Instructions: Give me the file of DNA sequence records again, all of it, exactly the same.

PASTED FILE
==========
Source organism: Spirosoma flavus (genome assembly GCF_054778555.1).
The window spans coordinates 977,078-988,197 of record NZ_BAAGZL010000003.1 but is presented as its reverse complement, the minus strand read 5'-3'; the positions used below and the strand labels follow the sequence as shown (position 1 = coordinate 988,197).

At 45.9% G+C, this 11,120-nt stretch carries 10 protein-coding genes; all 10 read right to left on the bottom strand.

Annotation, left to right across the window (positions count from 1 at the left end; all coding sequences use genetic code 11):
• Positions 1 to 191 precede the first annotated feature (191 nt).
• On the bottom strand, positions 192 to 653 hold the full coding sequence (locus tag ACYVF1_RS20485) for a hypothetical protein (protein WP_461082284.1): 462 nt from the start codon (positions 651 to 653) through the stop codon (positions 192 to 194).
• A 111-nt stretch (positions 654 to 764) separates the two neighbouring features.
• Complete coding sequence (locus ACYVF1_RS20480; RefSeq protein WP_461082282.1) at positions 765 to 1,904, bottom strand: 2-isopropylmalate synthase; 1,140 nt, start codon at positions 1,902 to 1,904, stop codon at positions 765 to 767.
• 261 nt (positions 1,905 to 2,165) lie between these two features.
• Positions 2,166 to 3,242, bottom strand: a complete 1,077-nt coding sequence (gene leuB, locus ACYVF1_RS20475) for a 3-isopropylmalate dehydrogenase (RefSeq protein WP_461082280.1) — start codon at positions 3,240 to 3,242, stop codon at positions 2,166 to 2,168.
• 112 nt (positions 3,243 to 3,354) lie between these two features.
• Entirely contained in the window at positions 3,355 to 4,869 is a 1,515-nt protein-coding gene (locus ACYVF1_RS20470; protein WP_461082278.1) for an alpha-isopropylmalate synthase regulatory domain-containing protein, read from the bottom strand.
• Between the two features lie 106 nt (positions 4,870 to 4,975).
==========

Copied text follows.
Source organism: Spirosoma flavus (genome assembly GCF_054778555.1).
The window spans coordinates 977,078-988,197 of record NZ_BAAGZL010000003.1 but is presented as its reverse complement, the minus strand read 5'-3'; the positions used below and the strand labels follow the sequence as shown (position 1 = coordinate 988,197).

At 45.9% G+C, this 11,120-nt stretch carries 10 protein-coding genes; all 10 read right to left on the bottom strand.

Annotation, left to right across the window (positions count from 1 at the left end; all coding sequences use genetic code 11):
• Positions 1 to 191 precede the first annotated feature (191 nt).
• On the bottom strand, positions 192 to 653 hold the full coding sequence (locus tag ACYVF1_RS20485) for a hypothetical protein (protein WP_461082284.1): 462 nt from the start codon (positions 651 to 653) through the stop codon (positions 192 to 194).
• A 111-nt stretch (positions 654 to 764) separates the two neighbouring features.
• Complete coding sequence (locus ACYVF1_RS20480; RefSeq protein WP_461082282.1) at positions 765 to 1,904, bottom strand: 2-isopropylmalate synthase; 1,140 nt, start codon at positions 1,902 to 1,904, stop codon at positions 765 to 767.
• 261 nt (positions 1,905 to 2,165) lie between these two features.
• Positions 2,166 to 3,242, bottom strand: a complete 1,077-nt coding sequence (gene leuB, locus ACYVF1_RS20475) for a 3-isopropylmalate dehydrogenase (RefSeq protein WP_461082280.1) — start codon at positions 3,240 to 3,242, stop codon at positions 2,166 to 2,168.
• 112 nt (positions 3,243 to 3,354) lie between these two features.
• Entirely contained in the window at positions 3,355 to 4,869 is a 1,515-nt protein-coding gene (locus ACYVF1_RS20470; protein WP_461082278.1) for an alpha-isopropylmalate synthase regulatory domain-containing protein, read from the bottom strand.
• Between the two features lie 106 nt (positions 4,870 to 4,975).